Sunday marks 100th anniversary of Tilt Cove avalanche

Steve Bartlett
Published on March 10, 2012

Discovering the headstone of a father and son killed by an avalanche at Tilt Cove in 1912 had a major impact on David Liverman.

It spawned two decades of personal research and led to a book.

It also helped him as a geologist with the province’s geological survey, which indirectly gained expertise of natural hazards and geological hazards.

“It all came, really, from the discovery of that gravestone,” says Liverman, who authored 2007’s “Killer Snow: Avalanches of Newfoundland and Labrador” and is an assistant deputy minister (acting) with Natural Resources.

The father and son, Francis and James Williams, and the three others who died in the avalanche, will be remembered Sunday, the 100th anniversary of the disaster.

They had just sat down for afternoon tea with their family when a large avalanche slid off the hill above and slammed into their house.

Frances and 13-year-old James died instantly, and according to newspaper reports of the day, the boy still had bread in his mouth when he was found.

Two of the Williams’ servants were also killed.

His wife and two daughters were buried for hours, but escaped without serious physical injury.

The avalanche also struck William Cunningham’s house and swept it off its foundation.

All but one of the people in that residence survived.

The family servant, Emily Day, had been buried and was pressed against the wood stove holding Cunningham’s three-year-old son Edward in her arms.

She was badly burned, and succumbed to her injuries months later.

The child was burned but survived.

A church service, luncheon, wreath-laying, moment of silence and events at area museums will mark the tragedy Sunday.

Liverman is set to read the victims’ names before the moment of silence.

He will also address the Baie Verte and Area Chamber of Commerce Monday.

Part of that talk will involve showing photos  that were recently released by a family member.

“I’d never seen photos of the victims before,” Liverman says.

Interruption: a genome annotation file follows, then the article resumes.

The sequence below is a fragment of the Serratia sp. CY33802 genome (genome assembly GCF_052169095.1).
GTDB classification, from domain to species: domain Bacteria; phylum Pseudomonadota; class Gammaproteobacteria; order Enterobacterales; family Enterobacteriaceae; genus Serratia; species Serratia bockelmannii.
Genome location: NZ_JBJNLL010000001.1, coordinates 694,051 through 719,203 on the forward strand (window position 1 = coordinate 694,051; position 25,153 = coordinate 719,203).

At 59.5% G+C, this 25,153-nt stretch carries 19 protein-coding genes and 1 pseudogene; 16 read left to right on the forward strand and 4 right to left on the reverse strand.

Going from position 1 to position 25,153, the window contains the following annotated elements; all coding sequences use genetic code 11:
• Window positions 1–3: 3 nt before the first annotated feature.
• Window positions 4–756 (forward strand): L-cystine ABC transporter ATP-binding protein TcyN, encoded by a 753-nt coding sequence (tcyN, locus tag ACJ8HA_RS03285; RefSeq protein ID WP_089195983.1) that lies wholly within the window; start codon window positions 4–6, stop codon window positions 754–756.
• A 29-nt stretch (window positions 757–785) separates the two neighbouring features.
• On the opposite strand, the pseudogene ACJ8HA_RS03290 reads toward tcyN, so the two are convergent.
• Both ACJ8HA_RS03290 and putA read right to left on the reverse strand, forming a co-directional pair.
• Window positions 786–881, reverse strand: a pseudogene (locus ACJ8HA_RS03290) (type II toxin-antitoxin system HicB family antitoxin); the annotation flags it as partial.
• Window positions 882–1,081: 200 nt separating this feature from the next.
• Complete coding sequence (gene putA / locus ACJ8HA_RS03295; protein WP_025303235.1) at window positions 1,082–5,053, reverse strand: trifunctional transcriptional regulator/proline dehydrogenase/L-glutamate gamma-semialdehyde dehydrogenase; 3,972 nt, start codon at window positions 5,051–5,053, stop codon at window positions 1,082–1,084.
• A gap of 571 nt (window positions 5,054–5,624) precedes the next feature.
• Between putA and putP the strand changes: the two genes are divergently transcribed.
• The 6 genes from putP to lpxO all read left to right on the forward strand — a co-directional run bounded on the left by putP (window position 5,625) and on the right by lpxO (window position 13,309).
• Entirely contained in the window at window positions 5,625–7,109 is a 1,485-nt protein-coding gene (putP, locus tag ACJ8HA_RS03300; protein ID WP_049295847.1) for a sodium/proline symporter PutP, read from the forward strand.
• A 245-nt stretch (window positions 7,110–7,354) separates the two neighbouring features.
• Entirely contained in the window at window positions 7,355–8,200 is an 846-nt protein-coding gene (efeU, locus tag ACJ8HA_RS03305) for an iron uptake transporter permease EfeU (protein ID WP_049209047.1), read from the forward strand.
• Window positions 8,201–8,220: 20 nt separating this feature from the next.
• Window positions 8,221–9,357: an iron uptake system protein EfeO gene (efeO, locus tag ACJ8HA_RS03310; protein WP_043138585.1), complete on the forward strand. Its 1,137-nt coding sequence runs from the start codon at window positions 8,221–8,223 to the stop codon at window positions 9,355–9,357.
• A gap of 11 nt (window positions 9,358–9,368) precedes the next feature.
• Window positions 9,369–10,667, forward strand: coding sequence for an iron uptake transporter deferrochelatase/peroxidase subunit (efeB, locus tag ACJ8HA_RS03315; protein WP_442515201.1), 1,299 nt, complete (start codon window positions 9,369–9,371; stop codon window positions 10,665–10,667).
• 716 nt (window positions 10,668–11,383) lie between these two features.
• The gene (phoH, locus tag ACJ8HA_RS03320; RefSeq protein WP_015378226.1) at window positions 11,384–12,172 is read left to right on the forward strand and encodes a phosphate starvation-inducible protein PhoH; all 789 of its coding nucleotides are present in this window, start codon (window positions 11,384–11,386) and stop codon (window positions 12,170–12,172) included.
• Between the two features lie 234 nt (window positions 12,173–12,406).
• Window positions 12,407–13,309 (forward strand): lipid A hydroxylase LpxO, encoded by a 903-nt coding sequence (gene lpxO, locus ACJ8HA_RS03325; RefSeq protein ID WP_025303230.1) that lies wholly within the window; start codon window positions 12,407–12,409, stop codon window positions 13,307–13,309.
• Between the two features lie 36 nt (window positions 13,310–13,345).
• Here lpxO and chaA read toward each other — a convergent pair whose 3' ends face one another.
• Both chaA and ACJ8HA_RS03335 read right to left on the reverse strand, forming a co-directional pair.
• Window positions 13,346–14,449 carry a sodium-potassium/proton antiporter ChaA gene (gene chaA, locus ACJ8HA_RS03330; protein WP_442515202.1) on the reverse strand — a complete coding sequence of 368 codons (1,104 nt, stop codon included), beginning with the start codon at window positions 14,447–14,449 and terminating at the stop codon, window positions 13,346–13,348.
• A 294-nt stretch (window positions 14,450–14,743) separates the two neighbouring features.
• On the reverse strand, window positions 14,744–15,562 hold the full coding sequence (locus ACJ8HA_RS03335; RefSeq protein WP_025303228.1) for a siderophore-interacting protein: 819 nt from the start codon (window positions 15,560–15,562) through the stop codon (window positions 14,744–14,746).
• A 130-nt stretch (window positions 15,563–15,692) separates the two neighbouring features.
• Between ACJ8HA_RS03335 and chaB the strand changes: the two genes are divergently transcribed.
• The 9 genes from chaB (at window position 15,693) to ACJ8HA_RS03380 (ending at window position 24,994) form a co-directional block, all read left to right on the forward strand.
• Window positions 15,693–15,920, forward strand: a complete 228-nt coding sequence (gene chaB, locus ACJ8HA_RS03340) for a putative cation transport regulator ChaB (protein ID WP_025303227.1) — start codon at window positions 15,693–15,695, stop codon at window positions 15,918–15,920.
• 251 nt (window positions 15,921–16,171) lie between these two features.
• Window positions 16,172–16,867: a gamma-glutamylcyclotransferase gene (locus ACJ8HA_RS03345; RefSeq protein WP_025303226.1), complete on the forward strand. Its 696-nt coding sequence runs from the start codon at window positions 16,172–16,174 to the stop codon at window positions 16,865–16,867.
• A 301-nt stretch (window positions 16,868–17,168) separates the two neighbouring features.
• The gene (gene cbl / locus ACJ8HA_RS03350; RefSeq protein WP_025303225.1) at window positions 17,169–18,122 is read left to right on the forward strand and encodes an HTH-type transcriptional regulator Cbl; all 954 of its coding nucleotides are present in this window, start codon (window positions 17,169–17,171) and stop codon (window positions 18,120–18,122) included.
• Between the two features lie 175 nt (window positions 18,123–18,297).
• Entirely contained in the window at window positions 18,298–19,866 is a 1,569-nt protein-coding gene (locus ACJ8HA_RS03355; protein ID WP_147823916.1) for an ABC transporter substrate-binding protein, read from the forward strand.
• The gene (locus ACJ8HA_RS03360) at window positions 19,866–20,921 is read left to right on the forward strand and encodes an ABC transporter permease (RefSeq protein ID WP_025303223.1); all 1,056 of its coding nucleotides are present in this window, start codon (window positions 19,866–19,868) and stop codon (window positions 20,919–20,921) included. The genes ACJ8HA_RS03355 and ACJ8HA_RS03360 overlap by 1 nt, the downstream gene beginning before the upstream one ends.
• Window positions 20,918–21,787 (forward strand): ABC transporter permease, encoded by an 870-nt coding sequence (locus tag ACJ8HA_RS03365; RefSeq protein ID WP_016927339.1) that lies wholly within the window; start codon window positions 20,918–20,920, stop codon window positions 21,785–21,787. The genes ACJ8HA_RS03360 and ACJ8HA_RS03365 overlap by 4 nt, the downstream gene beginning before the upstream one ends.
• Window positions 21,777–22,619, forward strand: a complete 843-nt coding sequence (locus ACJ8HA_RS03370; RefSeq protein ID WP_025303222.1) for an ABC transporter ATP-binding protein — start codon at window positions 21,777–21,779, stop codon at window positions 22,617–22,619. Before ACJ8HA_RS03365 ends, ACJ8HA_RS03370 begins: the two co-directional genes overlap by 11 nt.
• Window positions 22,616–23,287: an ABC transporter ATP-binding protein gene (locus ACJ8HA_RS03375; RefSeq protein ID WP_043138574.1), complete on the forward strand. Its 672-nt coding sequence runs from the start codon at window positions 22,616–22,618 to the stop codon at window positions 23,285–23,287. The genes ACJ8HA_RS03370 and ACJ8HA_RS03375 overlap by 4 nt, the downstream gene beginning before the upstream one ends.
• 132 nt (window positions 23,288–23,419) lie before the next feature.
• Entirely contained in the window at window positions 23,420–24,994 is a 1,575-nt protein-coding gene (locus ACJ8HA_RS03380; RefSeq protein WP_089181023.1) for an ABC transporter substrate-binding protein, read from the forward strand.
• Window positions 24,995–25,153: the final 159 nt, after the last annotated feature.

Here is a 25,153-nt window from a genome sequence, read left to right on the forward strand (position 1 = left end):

“It really humanizes the event when you see the picture of Little James Williams and the post cards he wrote. You can talk about it from an academic point of view, but obviously, this was a real tragedy for the people involved. The family, I doubt if they ever recovered from it, really, Mrs. Williams in particular.”

Liverman notes Sunday’s events were initiated by descendants of Francis Williams, who live in British Columbia and inquired about having flowers placed on the grave for the 100th anniversary.

He adds that the proceedings are also a way of honouring the more than 60 people who are known to have died in avalanches throughout Newfoundland and Labrador.

There are poor records of most of those disasters, he explains.

A lot is known about Tilt Cove because there are good newspaper reports of it as well as a contemporary record from survivor Vera (Cunningham) Alcock, who recalled what happened for the old Churchill Harbinger newspaper in 1996.

Francis Williams was manager of the copper mine at Tilt Cove.

Liverman says his passing had a negative effect on the operation.

“Subsequent to his death, the mine really went into decline and closed a few years later.”

There are now a handful of families living in the community, which had a population near 1,500 in 1916.

Liverman says it’s also important to remember events like the Tilt Cove tragedy because it helps raise awareness about the potential for avalanches in the province.

Twitter: @SteveBartlett_